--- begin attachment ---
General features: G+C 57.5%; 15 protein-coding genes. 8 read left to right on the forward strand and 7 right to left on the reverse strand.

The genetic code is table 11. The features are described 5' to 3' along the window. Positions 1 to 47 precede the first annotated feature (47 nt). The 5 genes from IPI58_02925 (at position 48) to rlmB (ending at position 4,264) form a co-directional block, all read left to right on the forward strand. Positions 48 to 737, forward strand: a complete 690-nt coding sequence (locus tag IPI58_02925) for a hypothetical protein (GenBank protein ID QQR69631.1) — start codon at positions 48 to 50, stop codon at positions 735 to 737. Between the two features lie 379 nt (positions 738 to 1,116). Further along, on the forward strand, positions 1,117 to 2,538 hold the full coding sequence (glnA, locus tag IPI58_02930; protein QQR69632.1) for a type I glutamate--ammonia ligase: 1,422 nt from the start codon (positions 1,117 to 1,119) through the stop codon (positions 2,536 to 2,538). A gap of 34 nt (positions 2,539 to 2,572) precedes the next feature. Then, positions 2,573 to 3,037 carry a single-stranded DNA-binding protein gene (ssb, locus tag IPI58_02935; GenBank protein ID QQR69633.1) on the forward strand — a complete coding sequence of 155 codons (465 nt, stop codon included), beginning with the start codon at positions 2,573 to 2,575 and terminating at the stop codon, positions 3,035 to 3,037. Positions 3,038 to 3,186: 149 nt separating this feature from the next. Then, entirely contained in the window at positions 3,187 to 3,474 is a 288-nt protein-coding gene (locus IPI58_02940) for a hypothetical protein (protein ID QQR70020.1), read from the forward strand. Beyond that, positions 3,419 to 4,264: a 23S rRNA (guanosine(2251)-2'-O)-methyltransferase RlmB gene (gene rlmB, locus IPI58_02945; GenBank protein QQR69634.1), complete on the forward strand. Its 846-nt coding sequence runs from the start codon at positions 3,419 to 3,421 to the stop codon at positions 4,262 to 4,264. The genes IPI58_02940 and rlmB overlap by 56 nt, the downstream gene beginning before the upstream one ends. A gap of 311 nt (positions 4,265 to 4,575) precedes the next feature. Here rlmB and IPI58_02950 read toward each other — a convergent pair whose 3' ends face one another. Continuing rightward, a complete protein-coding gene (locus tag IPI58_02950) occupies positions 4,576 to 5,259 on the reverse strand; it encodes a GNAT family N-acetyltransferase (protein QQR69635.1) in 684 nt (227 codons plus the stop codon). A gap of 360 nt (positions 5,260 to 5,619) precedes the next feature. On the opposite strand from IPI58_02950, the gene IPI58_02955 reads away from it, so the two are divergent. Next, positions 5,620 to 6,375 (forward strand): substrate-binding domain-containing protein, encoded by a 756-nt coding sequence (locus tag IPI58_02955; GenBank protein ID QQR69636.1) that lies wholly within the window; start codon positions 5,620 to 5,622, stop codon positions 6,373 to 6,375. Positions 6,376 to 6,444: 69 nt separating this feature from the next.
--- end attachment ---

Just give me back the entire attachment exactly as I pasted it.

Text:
General features: G+C 57.5%; 15 protein-coding genes. 8 read left to right on the forward strand and 7 right to left on the reverse strand.

The genetic code is table 11. The features are described 5' to 3' along the window. Positions 1 to 47 precede the first annotated feature (47 nt). The 5 genes from IPI58_02925 (at position 48) to rlmB (ending at position 4,264) form a co-directional block, all read left to right on the forward strand. Positions 48 to 737, forward strand: a complete 690-nt coding sequence (locus tag IPI58_02925) for a hypothetical protein (GenBank protein ID QQR69631.1) — start codon at positions 48 to 50, stop codon at positions 735 to 737. Between the two features lie 379 nt (positions 738 to 1,116). Further along, on the forward strand, positions 1,117 to 2,538 hold the full coding sequence (glnA, locus tag IPI58_02930; protein QQR69632.1) for a type I glutamate--ammonia ligase: 1,422 nt from the start codon (positions 1,117 to 1,119) through the stop codon (positions 2,536 to 2,538). A gap of 34 nt (positions 2,539 to 2,572) precedes the next feature. Then, positions 2,573 to 3,037 carry a single-stranded DNA-binding protein gene (ssb, locus tag IPI58_02935; GenBank protein ID QQR69633.1) on the forward strand — a complete coding sequence of 155 codons (465 nt, stop codon included), beginning with the start codon at positions 2,573 to 2,575 and terminating at the stop codon, positions 3,035 to 3,037. Positions 3,038 to 3,186: 149 nt separating this feature from the next. Then, entirely contained in the window at positions 3,187 to 3,474 is a 288-nt protein-coding gene (locus IPI58_02940) for a hypothetical protein (protein ID QQR70020.1), read from the forward strand. Beyond that, positions 3,419 to 4,264: a 23S rRNA (guanosine(2251)-2'-O)-methyltransferase RlmB gene (gene rlmB, locus IPI58_02945; GenBank protein QQR69634.1), complete on the forward strand. Its 846-nt coding sequence runs from the start codon at positions 3,419 to 3,421 to the stop codon at positions 4,262 to 4,264. The genes IPI58_02940 and rlmB overlap by 56 nt, the downstream gene beginning before the upstream one ends. A gap of 311 nt (positions 4,265 to 4,575) precedes the next feature. Here rlmB and IPI58_02950 read toward each other — a convergent pair whose 3' ends face one another. Continuing rightward, a complete protein-coding gene (locus tag IPI58_02950) occupies positions 4,576 to 5,259 on the reverse strand; it encodes a GNAT family N-acetyltransferase (protein QQR69635.1) in 684 nt (227 codons plus the stop codon). A gap of 360 nt (positions 5,260 to 5,619) precedes the next feature. On the opposite strand from IPI58_02950, the gene IPI58_02955 reads away from it, so the two are divergent. Next, positions 5,620 to 6,375 (forward strand): substrate-binding domain-containing protein, encoded by a 756-nt coding sequence (locus tag IPI58_02955; GenBank protein ID QQR69636.1) that lies wholly within the window; start codon positions 5,620 to 5,622, stop codon positions 6,373 to 6,375. Positions 6,376 to 6,444: 69 nt separating this feature from the next.